How the Pandemic Lit a Fire Under Cyber Stocks

The U.S. Department of Justice declared 2020 as the “worst year ever” for extortion-related cyberattacks.

And the first half of 2021 has already seen a 102% spike compared to the same period last year. It was a crisis already burning, but the pandemic added gasoline to the fire.

When the government expanded unemployment benefits to folks thrown out of work by the pandemic, cybercriminals stepped in, filing unemployment claims using victims’ personal data.

•  Identity theft was even used by cyber thugs to steal federal stimulus checks.

In total, 394,280 reports of government benefits fraud were submitted last year … a steep rise from the 12,900 reports in 2019.

Also, as millions of people shifted to remote work — including workers with access to critical infrastructure — hackers employed another favorite strategy:

•  Ransomware is a palette of tools allowing hackers to access computer systems to disrupt or lock them down … until they get paid.

According to Eric Cole, President Obama’s cybersecurity commissioner and author of the book “Cyber Crisis”:

Critical infrastructure was always designed to have the control systems isolated and physically separate from the corporate network and the internet. Initially for automation and accelerated by the pandemic, these systems are now connected to the internet … the known vulnerabilities make them an easy target.

The list of potential targets is a mile long, including energy, financial services, water, transportation, health care, food and agriculture. Hobbling any of these would have a devastating effect on the U.S. economy … not to mention our personal health and security.

Recent Attacks Out of Russia

The June attack on meat producer JBS, for example — which supplies more than 20% of all beef in America — was attributed to a Russian cybercriminal group named REvil, which earlier tried to extort Apple (Nasdaq: AAPL) supplier Quanta Computer.

REvil is similar to DarkSide, which is said to be behind the ransomware attack that shut down the Colonial Pipeline in May. REvil and DarkSide essentially operate as “ransomware-as-a-service,” employing large staffs that carry out attacks or help others execute ransomware attacks … while they take a nice cut of the profits.

Paying ransom is frowned upon as it only encourages more attacks. But companies often have little choice in order to get back up and running. JBS hasn’t disclosed whether it paid a ransom; Colonial Pipeline’s CEO admitted to paying $4.4 million to resume operations.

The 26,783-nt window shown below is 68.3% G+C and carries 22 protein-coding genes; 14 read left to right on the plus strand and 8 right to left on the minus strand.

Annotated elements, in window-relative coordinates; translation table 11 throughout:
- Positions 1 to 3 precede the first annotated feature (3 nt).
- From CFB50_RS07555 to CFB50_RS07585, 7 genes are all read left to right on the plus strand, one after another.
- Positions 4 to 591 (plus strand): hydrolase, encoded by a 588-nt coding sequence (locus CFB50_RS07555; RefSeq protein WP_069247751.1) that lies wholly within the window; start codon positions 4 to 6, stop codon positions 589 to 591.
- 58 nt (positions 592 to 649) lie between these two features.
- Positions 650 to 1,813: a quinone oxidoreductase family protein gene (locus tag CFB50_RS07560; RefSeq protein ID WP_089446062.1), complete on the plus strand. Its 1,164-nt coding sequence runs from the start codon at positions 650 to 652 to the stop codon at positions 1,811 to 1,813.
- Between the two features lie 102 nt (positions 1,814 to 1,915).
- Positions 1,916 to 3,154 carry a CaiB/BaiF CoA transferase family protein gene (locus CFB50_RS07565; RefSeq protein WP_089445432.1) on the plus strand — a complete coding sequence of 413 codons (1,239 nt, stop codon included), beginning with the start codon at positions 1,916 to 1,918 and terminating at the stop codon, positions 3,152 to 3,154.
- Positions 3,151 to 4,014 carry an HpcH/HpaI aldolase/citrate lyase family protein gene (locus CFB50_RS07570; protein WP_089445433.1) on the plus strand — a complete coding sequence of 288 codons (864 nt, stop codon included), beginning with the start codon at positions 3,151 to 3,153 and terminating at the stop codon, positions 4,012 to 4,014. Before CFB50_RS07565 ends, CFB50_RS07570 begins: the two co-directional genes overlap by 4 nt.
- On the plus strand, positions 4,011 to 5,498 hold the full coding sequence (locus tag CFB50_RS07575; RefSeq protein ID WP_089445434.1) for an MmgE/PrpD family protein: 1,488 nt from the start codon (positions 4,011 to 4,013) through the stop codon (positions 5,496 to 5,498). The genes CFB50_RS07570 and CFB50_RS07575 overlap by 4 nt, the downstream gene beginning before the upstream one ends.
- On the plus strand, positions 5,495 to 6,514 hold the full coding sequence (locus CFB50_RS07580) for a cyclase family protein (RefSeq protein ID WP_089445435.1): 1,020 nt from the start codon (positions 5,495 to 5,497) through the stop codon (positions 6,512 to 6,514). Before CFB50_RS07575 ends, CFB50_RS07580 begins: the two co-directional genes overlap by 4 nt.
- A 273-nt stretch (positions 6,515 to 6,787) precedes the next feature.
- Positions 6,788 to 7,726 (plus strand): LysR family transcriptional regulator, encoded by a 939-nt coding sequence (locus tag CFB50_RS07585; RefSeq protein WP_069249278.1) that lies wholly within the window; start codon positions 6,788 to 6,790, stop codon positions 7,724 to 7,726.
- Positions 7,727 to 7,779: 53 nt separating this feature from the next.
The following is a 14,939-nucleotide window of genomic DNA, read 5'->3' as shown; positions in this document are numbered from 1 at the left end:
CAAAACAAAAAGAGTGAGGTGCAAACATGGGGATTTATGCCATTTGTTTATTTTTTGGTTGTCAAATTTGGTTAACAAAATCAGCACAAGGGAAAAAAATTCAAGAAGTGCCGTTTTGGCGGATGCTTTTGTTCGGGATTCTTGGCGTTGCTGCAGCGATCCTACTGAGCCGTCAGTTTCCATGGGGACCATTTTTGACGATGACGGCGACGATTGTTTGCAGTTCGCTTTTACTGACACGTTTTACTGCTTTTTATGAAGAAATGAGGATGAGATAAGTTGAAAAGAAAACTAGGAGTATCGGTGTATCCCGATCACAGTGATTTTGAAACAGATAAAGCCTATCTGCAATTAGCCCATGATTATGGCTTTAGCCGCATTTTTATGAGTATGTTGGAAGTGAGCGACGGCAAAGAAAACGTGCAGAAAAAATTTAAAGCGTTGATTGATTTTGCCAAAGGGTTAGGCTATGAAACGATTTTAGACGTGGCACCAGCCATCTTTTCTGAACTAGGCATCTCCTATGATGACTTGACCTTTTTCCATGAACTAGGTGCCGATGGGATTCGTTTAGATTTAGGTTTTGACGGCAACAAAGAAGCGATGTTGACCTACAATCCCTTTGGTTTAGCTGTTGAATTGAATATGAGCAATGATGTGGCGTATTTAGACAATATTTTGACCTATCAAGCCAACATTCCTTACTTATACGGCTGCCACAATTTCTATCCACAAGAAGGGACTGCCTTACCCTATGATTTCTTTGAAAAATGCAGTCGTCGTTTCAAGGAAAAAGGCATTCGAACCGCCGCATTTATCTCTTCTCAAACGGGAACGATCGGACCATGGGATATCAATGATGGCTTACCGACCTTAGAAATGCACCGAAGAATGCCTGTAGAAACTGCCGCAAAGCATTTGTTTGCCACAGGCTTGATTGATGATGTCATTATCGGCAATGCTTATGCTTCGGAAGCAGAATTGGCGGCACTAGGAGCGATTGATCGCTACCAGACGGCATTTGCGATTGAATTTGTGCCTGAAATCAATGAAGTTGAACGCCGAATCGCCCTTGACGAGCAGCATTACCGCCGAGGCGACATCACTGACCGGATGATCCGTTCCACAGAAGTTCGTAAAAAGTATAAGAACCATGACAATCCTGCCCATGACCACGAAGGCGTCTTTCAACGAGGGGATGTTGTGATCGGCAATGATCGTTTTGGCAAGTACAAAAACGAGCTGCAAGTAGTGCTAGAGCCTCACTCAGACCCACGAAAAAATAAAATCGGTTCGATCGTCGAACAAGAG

The nightmare scenario would be a massive cyber-shutdown of hospitals and healthcare systems. An analysis conducted between March and November 2020 by the U.S. Cybersecurity and Infrastructure Security Agency (CISA) showed that 49% of healthcare providers surveyed had “risky ports and services” … and 58% of them were using software vulnerable to attack.

And it’s already happening. Up to 560 healthcare facilities were hit by ransomware last year. Last October, ransomware claimed its first life: A ransomware attack caused the failure of IT systems at a major hospital in Duesseldorf, Germany, resulting in the death of a patient.

Cybercrime Costs Soar

Think about all the lost productivity arising from disruption to the normal course of business, forensic investigations, restoration of hacked data and systems … not to mention reputational harm.


Each and every minute, $2,900,000 is lost to cybercrime.

It’s no exaggeration to call cybercrime the greatest transfer of wealth in history. It accounts for more monetary damage than all natural disasters in a given year, and it’s predicted to be more profitable than the global trade of all major illegal drugs combined!

Unsurprisingly, all this has lit a fire under cybersecurity stocks.

•  In 2004, the global cybersecurity market was worth $3.5 billion. By 2017, it was worth more than $120 billion … roughly 35 times larger.

The healthcare industry alone is predicted to spend $125 billion from 2020 through 2025.

How Can YOU Play This Monstrous Megatrend?

You could buy individual stocks, but if your appetite for risk is lower, I’d strongly suggest looking into the following exchange-traded funds (ETFs).

ETF 1: ETFMG Prime Cyber Security ETF (NYSE: HACK) tracks the Prime Cyber Defense Index and holds 60 securities in its basket, including companies offering hardware, software, consulting and services to defend against cybercrime. Expense ratio: 0.60%

ETF 2: First Trust NASDAQ Cybersecurity ETF (Nasdaq: CIBR) follows the Nasdaq CTA Cybersecurity Index, which measures the performance of companies engaged in the cybersecurity segment of the technology and industrials sectors. It holds 39 stocks in its basket. Expense ratio: 0.60%

ETF 3: Global X Cybersecurity ETF (Nasdaq: BUG) follows the Indxx Cybersecurity Index. It offers exposure to 32 stocks … companies that stand to benefit from the increased adoption of cybersecurity technology. Expense ratio: 0.50%

Here’s a performance chart of these three funds and the S&P 500 over the last six months.


You can see that when the market was hot, these funds led the way higher. Now with the market cooling off, they are giving back a bit. If you want to get long any of these cybersecurity funds, your buying opportunity may be coming up.

Remember to do your own due diligence before buying anything.

All the best,


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